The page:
The desert fireball network: A sensor network for meteorite tracking and recovery
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© 2016 IEEE.The Desert Fireball Network is a sensor network on a continental scale, with the objective of recovering fresh meteorite falls and calculating associated heliocentric orbits. The network was first established in 2005 as a trial network of three (and later four) film camera observatories, which had immediate success with the successful recovery of meteorites in 2008 and 2010. The network was re-established in 2012 as a network of digital fireball observatories, and now comprises over 50 observatories with an observable area over 2.5 million square kilometres. The new digital network was validated at the very end of 2015, with the successful recovery of the Murrili meteorite from Kati Thanda-Lake Eyre in South Australia. This paper describes the design of the observatories and network, and outlines a semi-automated data pipeline which handles nearly a petabyte of data per year.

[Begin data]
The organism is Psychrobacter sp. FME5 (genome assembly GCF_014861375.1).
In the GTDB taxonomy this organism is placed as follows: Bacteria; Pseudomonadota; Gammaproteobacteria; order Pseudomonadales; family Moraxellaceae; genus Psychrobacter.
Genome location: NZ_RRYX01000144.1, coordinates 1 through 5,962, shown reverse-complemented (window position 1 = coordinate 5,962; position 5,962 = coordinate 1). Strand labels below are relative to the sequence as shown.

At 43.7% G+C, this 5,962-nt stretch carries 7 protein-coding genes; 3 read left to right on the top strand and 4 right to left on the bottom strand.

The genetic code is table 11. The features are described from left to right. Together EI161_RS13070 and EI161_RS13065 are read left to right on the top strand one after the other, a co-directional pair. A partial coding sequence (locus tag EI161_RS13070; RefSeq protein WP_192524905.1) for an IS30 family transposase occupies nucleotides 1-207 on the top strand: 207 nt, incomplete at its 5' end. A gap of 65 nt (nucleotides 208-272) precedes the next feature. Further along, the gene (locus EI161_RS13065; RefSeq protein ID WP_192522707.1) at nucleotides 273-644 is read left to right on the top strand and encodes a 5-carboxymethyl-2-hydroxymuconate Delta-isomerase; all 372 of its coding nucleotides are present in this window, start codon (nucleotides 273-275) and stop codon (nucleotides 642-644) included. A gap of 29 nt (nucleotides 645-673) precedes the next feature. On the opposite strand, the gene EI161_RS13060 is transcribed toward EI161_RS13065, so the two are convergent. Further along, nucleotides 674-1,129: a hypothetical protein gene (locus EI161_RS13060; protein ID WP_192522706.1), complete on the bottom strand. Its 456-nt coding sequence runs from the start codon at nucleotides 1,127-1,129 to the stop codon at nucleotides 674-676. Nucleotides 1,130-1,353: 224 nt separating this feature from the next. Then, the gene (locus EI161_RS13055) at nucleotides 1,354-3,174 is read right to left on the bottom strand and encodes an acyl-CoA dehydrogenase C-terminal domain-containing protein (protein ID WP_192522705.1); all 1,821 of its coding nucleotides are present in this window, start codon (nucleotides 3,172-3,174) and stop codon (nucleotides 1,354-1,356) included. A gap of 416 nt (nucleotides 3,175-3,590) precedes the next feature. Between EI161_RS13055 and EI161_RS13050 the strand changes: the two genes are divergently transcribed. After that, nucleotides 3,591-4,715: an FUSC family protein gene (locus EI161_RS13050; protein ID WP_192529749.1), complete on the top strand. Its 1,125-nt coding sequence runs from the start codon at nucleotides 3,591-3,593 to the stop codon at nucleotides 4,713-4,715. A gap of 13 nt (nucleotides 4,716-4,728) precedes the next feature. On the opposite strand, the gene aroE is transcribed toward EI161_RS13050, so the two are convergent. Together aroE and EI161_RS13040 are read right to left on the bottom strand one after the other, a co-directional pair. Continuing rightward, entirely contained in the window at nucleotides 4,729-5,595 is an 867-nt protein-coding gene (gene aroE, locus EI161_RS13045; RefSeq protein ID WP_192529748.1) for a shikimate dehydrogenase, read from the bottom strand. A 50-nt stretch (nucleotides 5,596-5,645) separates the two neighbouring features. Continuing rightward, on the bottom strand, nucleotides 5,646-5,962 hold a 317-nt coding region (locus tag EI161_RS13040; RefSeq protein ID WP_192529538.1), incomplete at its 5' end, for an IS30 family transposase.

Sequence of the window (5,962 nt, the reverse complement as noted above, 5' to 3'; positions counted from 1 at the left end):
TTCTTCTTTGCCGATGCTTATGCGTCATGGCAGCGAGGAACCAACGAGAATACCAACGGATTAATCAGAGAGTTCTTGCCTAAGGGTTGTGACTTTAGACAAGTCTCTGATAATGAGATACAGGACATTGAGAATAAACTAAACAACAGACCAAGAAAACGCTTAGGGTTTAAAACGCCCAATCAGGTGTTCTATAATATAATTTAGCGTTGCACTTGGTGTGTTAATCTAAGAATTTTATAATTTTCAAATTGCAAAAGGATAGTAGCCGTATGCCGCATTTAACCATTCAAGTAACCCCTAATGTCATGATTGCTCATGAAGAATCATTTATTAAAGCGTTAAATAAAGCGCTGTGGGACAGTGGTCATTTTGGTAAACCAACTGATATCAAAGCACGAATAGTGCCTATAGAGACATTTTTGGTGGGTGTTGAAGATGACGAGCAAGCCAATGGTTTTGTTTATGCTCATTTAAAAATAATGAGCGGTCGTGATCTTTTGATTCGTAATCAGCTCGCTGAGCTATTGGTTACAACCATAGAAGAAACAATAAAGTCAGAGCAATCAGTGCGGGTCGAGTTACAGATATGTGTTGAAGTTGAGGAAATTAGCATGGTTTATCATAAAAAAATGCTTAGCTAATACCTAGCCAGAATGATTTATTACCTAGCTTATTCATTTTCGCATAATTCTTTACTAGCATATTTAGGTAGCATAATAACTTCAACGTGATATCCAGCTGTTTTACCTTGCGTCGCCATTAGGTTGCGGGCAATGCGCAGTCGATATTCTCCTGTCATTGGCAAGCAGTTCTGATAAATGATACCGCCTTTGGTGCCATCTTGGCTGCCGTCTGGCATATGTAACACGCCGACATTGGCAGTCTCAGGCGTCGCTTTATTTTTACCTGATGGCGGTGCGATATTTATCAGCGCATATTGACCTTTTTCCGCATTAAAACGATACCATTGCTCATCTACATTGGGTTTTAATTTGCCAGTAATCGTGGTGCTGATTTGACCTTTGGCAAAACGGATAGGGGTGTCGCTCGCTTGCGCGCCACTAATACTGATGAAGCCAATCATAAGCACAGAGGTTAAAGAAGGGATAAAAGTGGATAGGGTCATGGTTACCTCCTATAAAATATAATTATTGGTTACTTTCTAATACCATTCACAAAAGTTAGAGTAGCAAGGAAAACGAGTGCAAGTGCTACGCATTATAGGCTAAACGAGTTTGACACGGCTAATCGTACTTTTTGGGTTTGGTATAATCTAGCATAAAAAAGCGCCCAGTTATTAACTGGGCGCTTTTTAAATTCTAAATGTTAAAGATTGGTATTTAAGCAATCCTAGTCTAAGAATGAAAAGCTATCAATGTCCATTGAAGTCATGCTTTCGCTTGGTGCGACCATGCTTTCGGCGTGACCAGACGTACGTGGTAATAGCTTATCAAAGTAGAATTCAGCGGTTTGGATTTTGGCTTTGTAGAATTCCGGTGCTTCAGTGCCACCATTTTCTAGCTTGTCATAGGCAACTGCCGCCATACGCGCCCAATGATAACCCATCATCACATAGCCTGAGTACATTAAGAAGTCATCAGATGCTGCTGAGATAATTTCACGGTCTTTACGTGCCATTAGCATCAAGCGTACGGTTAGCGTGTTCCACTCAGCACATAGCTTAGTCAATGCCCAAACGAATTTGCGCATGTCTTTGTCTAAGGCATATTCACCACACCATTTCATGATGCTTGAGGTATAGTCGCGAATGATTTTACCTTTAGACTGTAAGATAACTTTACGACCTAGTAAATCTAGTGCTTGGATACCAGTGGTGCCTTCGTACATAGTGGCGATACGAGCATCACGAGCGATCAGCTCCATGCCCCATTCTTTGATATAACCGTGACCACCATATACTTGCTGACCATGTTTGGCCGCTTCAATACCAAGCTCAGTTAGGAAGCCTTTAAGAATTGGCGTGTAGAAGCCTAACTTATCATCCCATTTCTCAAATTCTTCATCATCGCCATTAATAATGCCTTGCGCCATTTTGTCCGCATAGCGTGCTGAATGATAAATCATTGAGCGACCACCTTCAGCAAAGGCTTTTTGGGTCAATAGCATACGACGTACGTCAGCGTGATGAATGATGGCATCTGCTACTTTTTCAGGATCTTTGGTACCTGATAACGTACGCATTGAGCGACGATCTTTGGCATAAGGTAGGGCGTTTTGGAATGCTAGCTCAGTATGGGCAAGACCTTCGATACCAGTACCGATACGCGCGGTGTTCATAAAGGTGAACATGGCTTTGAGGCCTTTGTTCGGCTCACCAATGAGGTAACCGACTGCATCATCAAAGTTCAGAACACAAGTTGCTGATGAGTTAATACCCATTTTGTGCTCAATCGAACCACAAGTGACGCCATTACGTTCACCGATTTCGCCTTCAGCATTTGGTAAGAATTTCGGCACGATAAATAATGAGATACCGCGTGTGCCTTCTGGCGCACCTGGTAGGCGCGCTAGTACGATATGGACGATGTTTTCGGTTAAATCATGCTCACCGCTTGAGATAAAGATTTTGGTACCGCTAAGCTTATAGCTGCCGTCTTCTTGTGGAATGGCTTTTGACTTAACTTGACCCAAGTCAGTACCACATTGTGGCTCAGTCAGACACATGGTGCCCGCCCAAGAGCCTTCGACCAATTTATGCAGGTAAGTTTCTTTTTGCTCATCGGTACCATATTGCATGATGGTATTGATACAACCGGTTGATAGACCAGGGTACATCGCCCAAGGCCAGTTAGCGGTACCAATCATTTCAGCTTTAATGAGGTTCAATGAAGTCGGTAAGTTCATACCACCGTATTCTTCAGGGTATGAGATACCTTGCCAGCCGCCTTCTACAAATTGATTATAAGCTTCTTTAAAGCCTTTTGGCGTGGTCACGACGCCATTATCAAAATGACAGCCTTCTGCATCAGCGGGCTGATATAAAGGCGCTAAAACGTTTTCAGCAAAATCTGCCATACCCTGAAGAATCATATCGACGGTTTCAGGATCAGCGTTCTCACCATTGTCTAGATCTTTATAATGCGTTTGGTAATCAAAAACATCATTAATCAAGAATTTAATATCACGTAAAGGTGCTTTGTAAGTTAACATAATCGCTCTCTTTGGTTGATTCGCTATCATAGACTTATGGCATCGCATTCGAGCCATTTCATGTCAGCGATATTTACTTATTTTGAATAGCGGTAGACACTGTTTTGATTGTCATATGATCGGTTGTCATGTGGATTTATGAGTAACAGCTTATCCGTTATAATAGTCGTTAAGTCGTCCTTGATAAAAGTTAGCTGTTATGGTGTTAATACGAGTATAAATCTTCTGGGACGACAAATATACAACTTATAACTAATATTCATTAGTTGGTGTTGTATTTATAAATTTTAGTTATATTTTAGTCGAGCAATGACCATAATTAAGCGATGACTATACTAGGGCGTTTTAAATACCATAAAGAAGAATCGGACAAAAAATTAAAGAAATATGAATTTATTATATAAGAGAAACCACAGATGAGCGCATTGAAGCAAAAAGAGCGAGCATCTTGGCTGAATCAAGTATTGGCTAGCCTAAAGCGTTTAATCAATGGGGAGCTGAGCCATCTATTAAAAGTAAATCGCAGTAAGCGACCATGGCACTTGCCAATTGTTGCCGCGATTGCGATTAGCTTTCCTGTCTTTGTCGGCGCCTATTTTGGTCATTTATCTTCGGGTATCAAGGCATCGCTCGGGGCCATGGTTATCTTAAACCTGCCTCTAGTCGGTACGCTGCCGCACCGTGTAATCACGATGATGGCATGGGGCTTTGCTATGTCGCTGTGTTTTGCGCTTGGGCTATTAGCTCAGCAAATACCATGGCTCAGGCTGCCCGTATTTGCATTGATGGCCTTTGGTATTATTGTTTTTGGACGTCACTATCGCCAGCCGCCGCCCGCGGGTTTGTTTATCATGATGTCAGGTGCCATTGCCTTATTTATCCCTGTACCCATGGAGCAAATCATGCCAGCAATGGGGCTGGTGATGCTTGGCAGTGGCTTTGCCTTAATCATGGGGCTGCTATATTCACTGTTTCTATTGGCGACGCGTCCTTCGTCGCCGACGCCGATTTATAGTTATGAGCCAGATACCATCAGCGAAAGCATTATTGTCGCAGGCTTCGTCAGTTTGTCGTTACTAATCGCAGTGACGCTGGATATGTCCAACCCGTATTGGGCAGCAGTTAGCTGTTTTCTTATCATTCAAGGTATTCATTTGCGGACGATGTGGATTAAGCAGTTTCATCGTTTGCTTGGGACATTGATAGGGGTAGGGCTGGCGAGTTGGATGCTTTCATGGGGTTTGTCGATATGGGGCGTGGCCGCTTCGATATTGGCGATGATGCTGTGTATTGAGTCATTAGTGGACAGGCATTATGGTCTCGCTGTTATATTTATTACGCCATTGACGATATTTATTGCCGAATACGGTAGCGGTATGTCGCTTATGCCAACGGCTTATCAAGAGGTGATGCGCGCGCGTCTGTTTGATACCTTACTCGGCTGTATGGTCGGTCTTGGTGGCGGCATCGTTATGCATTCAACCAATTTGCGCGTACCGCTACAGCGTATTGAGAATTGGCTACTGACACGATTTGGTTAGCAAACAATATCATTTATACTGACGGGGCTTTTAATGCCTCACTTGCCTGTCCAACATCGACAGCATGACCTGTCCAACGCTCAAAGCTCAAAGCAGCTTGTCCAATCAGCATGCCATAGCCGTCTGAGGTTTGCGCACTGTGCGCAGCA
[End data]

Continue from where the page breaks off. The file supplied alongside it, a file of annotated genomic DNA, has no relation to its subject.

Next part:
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Bland, Phil; Spurný, P.; Bevan, A.; Howard, K.; Towner, Martin; Benedix, Gretchen; Greenwood, R.; Shrbený, L.; Franchi, I.; Deacon, G.; Borovicka, J.; Ceplecha, Z.; Vaughan, D.; Hough, R. (2012)Through an international collaboration between Imperial College London, the Ondrejov Observatory in the Czech Republic and the Western Australian Museum, the installation of the Australian Desert Fireball Network in the ...
Howie, R.; Paxman, J.; Bland, Phil; C Towner, M.; Cupak, M.; Sansom, E.; Devillepoix, H.A.R. (2017)The expansion of the Australian Desert Fireball Network has been enabled by the development of a new digital fireball observatory based around a consumer digital camera. The observatories are more practical and much more ...
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